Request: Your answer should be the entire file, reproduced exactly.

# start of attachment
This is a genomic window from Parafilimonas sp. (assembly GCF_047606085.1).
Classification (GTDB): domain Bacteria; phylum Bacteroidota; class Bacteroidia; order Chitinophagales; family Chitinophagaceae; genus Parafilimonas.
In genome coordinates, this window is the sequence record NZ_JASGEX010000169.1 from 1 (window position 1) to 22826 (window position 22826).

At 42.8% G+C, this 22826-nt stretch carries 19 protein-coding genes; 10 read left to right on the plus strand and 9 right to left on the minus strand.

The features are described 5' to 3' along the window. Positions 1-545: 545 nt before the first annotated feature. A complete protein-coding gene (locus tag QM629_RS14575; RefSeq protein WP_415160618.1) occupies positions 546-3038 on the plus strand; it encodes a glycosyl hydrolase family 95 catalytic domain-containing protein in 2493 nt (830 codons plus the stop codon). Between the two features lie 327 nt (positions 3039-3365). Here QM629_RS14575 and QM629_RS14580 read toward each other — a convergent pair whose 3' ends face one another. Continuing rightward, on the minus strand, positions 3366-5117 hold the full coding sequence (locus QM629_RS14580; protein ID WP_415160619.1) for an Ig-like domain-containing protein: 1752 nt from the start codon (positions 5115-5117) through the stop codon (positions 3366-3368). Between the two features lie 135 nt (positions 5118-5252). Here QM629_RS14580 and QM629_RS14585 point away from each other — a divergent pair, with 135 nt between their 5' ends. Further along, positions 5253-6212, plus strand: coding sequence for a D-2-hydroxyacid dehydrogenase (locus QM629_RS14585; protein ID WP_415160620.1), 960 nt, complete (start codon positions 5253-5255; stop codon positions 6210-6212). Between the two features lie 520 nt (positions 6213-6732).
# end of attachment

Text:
This is a genomic window from Parafilimonas sp. (assembly GCF_047606085.1).
Classification (GTDB): domain Bacteria; phylum Bacteroidota; class Bacteroidia; order Chitinophagales; family Chitinophagaceae; genus Parafilimonas.
In genome coordinates, this window is the sequence record NZ_JASGEX010000169.1 from 1 (window position 1) to 22826 (window position 22826).

At 42.8% G+C, this 22826-nt stretch carries 19 protein-coding genes; 10 read left to right on the plus strand and 9 right to left on the minus strand.

The features are described 5' to 3' along the window. Positions 1-545: 545 nt before the first annotated feature. A complete protein-coding gene (locus tag QM629_RS14575; RefSeq protein WP_415160618.1) occupies positions 546-3038 on the plus strand; it encodes a glycosyl hydrolase family 95 catalytic domain-containing protein in 2493 nt (830 codons plus the stop codon). Between the two features lie 327 nt (positions 3039-3365). Here QM629_RS14575 and QM629_RS14580 read toward each other — a convergent pair whose 3' ends face one another. Continuing rightward, on the minus strand, positions 3366-5117 hold the full coding sequence (locus QM629_RS14580; protein ID WP_415160619.1) for an Ig-like domain-containing protein: 1752 nt from the start codon (positions 5115-5117) through the stop codon (positions 3366-3368). Between the two features lie 135 nt (positions 5118-5252). Here QM629_RS14580 and QM629_RS14585 point away from each other — a divergent pair, with 135 nt between their 5' ends. Further along, positions 5253-6212, plus strand: coding sequence for a D-2-hydroxyacid dehydrogenase (locus QM629_RS14585; protein ID WP_415160620.1), 960 nt, complete (start codon positions 5253-5255; stop codon positions 6210-6212). Between the two features lie 520 nt (positions 6213-6732).